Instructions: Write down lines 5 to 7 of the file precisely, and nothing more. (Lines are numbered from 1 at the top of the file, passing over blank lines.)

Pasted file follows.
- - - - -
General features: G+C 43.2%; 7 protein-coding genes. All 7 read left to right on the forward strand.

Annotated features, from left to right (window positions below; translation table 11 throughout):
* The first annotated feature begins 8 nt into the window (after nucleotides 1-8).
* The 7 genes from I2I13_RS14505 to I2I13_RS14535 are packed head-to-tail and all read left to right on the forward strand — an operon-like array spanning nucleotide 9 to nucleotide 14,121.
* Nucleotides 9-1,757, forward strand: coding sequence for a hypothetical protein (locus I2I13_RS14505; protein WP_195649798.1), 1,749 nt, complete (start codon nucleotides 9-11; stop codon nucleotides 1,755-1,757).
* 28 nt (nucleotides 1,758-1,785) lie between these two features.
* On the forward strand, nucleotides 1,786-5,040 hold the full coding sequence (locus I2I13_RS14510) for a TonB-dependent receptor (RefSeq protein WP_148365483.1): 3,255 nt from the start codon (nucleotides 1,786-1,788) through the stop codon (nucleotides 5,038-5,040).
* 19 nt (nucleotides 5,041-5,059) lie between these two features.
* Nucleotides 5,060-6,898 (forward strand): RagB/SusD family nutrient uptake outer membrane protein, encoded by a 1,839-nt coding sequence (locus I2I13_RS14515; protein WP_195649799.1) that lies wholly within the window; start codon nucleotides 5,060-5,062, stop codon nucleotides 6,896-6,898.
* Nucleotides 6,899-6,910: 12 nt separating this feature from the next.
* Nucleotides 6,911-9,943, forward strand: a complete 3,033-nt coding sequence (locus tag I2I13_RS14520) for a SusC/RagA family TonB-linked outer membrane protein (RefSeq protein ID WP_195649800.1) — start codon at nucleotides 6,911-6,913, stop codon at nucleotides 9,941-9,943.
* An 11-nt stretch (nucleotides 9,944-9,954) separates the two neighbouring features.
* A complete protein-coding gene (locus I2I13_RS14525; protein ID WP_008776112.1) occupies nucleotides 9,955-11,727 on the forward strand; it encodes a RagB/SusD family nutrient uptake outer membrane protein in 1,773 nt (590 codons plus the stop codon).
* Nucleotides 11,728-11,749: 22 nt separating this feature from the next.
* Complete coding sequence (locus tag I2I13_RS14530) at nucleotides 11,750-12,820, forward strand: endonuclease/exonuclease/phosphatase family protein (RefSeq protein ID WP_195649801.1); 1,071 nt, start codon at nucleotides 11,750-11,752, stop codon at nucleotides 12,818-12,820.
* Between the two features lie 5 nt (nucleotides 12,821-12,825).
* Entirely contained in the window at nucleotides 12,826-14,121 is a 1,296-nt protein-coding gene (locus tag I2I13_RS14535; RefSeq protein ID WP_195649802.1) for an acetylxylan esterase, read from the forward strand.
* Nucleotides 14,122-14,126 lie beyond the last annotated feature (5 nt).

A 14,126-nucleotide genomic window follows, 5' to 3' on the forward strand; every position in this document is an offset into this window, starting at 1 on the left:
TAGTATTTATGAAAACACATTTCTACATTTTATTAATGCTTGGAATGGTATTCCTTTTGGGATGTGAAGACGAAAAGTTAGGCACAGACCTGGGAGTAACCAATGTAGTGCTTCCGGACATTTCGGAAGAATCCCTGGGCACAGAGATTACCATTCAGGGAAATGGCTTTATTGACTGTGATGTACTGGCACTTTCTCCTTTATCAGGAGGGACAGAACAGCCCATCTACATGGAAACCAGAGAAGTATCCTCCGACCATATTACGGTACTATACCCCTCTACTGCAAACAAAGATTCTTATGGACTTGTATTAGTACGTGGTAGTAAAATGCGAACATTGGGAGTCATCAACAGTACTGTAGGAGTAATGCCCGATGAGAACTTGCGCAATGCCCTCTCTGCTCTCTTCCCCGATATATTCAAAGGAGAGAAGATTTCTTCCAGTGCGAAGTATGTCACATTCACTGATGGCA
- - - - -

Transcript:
* Nucleotides 9-1,757, forward strand: coding sequence for a hypothetical protein (locus I2I13_RS14505; protein WP_195649798.1), 1,749 nt, complete (start codon nucleotides 9-11; stop codon nucleotides 1,755-1,757).
* 28 nt (nucleotides 1,758-1,785) lie between these two features.
* On the forward strand, nucleotides 1,786-5,040 hold the full coding sequence (locus I2I13_RS14510) for a TonB-dependent receptor (RefSeq protein WP_148365483.1): 3,255 nt from the start codon (nucleotides 1,786-1,788) through the stop codon (nucleotides 5,038-5,040).